measures_interp documentation

The measures_interp interpolates MEaSUREs ice surface velocity data at any location(s), along a path, or onto a new grid.


Before you use this function:

This function requires the MEaSUREs InSAR-Based Antarctica Ice Velocity Map, Version 2 netcdf dataset which can be downloaded here:


speedi = measures_interp('speed',lati_or_xi,loni_or_yi)
[vxi,vyi] = measures_interp('velocity',lati_or_xi,loni_or_yi)
err = measures_interp('error',lati_or_xi,loni_or_yi)
count = measures_interp('count',lati_or_xi,loni_or_yi)
[u,v] = measures_interp('uv',lati_or_xi,loni_or_yi)
[along,across] = measures_interp('track',lati_or_xi,loni_or_yi)
[...] = measures_interp(...,'method',interpMethod)
[...] = measures_interp(...,'fill')


speedi = measures_interp('speed',lati_or_xi,loni_or_yi) returns local surface velocity at the location(s) given by lati,loni or xi,yi. Input coordinates are determined as geographic or polar stereographic automatically by the islatlon function.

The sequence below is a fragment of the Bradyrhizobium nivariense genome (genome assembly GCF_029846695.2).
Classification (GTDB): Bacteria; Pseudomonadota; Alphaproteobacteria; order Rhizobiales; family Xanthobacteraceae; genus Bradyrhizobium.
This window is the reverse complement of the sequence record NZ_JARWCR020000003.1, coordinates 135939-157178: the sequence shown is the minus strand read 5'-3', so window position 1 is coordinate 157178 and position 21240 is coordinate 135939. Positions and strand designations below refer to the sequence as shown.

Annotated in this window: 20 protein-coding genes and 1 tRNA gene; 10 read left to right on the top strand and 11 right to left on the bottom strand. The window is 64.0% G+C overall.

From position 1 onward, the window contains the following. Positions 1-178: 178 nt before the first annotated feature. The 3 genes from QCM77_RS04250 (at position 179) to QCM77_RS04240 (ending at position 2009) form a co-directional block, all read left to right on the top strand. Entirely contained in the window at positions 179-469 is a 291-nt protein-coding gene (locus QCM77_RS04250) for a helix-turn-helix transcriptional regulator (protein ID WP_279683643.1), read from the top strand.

[vxi,vyi] = measures_interp('velocity',lati_or_xi,loni_or_yi) returns the polar stereographic (true latitude 71S) x and y components of velocity.

err = measures_interp('error',lati_or_xi,loni_or_yi) returns a scalar value of uncertainty estimates presented with the dataset.

count = measures_interp('count',lati_or_xi,loni_or_yi) returns the count of scenes used per pixel.

[u,v] = measures_interp('uv',lati_or_xi,loni_or_yi) returns the geographic zonal (positive eastward) and meridional (positive northward) components of velocity.

[along,across] = measures_interp('track',lati_or_xi,loni_or_yi) returns velocity components along or across a specified track. This can be used to estimate flow through (the across component) a flux gate or grounding line. For the across-track component, positive values are to the right.

[...] = measures_interp(...,'method',interpMethod) specifies any interpolation supported by interp2. Default interpMethod is 'linear'.

Example 1: South Pole station drift

For a single location, interpolation is easy:

ans =

which of course is exactly the same as

ans =

and is very similar to

ans =

But differences in interpolation methods are tiny compared to the uncertainty of InSAR or any satellite-based surface velocity measurements. The self-reported uncertainty at the South Pole is about 11 m/yr, see:

ans =

Example 2: Ice speed on a custom grid